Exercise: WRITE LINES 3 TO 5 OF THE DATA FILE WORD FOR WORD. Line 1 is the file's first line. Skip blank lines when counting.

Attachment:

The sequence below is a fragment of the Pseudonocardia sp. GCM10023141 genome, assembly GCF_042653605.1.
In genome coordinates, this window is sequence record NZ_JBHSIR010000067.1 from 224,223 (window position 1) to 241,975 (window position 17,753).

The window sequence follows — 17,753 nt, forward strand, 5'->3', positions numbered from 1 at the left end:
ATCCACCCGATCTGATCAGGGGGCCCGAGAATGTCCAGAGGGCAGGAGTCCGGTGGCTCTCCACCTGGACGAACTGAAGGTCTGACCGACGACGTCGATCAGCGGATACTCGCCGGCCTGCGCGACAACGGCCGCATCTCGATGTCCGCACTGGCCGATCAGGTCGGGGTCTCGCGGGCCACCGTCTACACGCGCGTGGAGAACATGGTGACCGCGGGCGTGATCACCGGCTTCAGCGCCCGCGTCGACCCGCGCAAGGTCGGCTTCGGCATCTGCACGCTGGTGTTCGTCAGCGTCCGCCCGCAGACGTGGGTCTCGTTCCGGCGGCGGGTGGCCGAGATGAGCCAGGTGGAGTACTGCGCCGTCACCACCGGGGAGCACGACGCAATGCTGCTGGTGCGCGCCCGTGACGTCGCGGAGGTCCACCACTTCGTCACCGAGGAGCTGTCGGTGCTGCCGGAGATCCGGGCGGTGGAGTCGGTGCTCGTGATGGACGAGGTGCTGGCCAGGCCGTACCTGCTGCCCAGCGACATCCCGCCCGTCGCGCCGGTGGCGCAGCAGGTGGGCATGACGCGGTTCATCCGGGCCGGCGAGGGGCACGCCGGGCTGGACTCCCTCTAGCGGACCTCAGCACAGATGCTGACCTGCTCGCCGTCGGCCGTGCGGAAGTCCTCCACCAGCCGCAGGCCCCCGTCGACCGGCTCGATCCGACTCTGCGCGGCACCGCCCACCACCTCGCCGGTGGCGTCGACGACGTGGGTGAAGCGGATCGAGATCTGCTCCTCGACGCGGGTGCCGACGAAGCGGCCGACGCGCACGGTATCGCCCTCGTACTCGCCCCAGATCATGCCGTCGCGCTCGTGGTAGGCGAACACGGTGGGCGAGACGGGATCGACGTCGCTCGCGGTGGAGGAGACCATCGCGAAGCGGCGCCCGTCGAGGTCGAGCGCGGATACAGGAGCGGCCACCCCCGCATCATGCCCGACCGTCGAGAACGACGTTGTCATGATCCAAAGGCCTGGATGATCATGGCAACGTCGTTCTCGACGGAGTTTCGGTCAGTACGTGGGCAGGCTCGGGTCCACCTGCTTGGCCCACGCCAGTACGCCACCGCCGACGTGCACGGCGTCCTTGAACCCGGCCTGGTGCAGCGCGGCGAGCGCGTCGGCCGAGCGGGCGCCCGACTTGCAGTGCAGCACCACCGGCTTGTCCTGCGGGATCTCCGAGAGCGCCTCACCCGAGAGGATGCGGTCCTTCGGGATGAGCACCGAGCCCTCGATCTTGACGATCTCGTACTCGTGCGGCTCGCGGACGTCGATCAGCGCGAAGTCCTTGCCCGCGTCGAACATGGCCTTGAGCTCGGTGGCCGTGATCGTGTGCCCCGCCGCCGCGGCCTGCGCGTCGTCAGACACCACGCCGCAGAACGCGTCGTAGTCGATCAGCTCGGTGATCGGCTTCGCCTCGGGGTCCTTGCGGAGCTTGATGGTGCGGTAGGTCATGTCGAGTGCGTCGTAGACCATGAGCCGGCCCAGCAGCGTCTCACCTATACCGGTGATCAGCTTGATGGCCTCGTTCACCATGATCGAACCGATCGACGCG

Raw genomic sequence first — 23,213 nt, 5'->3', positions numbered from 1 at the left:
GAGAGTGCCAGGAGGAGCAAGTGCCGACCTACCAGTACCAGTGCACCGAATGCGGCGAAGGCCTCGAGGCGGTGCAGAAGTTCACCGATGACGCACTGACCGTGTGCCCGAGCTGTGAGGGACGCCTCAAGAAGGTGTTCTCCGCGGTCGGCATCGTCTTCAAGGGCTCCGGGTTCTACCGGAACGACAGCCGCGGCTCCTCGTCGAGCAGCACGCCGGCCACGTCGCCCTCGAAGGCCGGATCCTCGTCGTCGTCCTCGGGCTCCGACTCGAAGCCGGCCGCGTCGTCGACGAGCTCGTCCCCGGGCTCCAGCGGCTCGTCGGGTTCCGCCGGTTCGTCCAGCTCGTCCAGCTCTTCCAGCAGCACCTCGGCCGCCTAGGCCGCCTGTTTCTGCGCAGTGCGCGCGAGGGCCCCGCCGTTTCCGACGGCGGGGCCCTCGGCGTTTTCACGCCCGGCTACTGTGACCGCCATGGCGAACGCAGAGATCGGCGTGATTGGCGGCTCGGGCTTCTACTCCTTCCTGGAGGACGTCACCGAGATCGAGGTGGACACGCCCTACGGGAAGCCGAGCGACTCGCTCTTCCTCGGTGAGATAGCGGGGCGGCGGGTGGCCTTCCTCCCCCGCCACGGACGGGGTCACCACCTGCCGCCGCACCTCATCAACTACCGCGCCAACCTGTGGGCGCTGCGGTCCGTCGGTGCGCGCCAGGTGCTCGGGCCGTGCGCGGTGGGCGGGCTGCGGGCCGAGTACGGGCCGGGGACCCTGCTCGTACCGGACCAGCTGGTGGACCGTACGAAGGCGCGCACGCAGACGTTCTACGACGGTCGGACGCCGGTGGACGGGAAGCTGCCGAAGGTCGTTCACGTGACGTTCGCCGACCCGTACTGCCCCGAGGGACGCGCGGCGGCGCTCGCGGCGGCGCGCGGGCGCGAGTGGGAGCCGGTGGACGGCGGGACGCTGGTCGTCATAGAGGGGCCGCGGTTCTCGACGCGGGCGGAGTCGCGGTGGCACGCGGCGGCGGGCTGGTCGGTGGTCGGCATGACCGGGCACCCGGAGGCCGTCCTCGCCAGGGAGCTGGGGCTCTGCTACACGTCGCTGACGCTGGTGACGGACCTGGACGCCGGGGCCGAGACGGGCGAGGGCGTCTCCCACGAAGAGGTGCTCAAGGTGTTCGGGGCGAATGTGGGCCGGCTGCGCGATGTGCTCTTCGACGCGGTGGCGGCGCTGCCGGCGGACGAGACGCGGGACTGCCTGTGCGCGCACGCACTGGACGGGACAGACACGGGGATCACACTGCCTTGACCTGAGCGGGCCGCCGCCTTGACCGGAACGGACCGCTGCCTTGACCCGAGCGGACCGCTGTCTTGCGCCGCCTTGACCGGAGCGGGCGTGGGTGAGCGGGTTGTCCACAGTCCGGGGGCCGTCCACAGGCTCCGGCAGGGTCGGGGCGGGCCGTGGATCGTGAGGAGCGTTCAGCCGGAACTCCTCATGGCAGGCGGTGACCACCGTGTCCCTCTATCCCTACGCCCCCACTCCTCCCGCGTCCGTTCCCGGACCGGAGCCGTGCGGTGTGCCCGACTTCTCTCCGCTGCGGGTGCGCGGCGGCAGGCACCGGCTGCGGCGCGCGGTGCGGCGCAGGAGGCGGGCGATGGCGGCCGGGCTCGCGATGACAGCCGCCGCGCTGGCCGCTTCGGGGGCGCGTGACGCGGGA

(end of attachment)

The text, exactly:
The window sequence follows — 17,753 nt, forward strand, 5'->3', positions numbered from 1 at the left end:
ATCCACCCGATCTGATCAGGGGGCCCGAGAATGTCCAGAGGGCAGGAGTCCGGTGGCTCTCCACCTGGACGAACTGAAGGTCTGACCGACGACGTCGATCAGCGGATACTCGCCGGCCTGCGCGACAACGGCCGCATCTCGATGTCCGCACTGGCCGATCAGGTCGGGGTCTCGCGGGCCACCGTCTACACGCGCGTGGAGAACATGGTGACCGCGGGCGTGATCACCGGCTTCAGCGCCCGCGTCGACCCGCGCAAGGTCGGCTTCGGCATCTGCACGCTGGTGTTCGTCAGCGTCCGCCCGCAGACGTGGGTCTCGTTCCGGCGGCGGGTGGCCGAGATGAGCCAGGTGGAGTACTGCGCCGTCACCACCGGGGAGCACGACGCAATGCTGCTGGTGCGCGCCCGTGACGTCGCGGAGGTCCACCACTTCGTCACCGAGGAGCTGTCGGTGCTGCCGGAGATCCGGGCGGTGGAGTCGGTGCTCGTGATGGACGAGGTGCTGGCCAGGCCGTACCTGCTGCCCAGCGACATCCCGCCCGTCGCGCCGGTGGCGCAGCAGGTGGGCATGACGCGGTTCATCCGGGCCGGCGAGGGGCACGCCGGGCTGGACTCCCTCTAGCGGACCTCAGCACAGATGCTGACCTGCTCGCCGTCGGCCGTGCGGAAGTCCTCCACCAGCCGCAGGCCCCCGTCGACCGGCTCGATCCGACTCTGCGCGGCACCGCCCACCACCTCGCCGGTGGCGTCGACGACGTGGGTGAAGCGGATCGAGATCTGCTCCTCGACGCGGGTGCCGACGAAGCGGCCGACGCGCACGGTATCGCCCTCGTACTCGCCCCAGATCATGCCGTCGCGCTCGTGGTAGGCGAACACGGTGGGCGAGACGGGATCGACGTCGCTCGCGGTGGAGGAGACCATCGCGAAGCGGCGCCCGTCGAGGTCGAGCGCGGATACAGGAGCGGCCACCCCCGCATCATGCCCGACCGTCGAGAACGACGTTGTCATGATCCAAAGGCCTGGATGATCATGGCAACGTCGTTCTCGACGGAGTTTCGGTCAGTACGTGGGCAGGCTCGGGTCCACCTGCTTGGCCCACGCCAGTACGCCACCGCCGACGTGCACGGCGTCCTTGAACCCGGCCTGGTGCAGCGCGGCGAGCGCGTCGGCCGAGCGGGCGCCCGACTTGCAGTGCAGCACCACCGGCTTGTCCTGCGGGATCTCCGAGAGCGCCTCACCCGAGAGGATGCGGTCCTTCGGGATGAGCACCGAGCCCTCGATCTTGACGATCTCGTACTCGTGCGGCTCGCGGACGTCGATCAGCGCGAAGTCCTTGCCCGCGTCGAACATGGCCTTGAGCTCGGTGGCCGTGATCGTGTGCCCCGCCGCCGCGGCCTGCGCGTCGTCAGACACCACGCCGCAGAACGCGTCGTAGTCGATCAGCTCGGTGATCGGCTTCGCCTCGGGGTCCTTGCGGAGCTTGATGGTGCGGTAGGTCATGTCGAGTGCGTCGTAGACCATGAGCCGGCCCAGCAGCGTCTCACCTATACCGGTGATCAGCTTGATGGCCTCGTTCACCATGATCGAACCGATCGACGCG

Raw genomic sequence first — 23,213 nt, 5'->3', positions numbered from 1 at the left: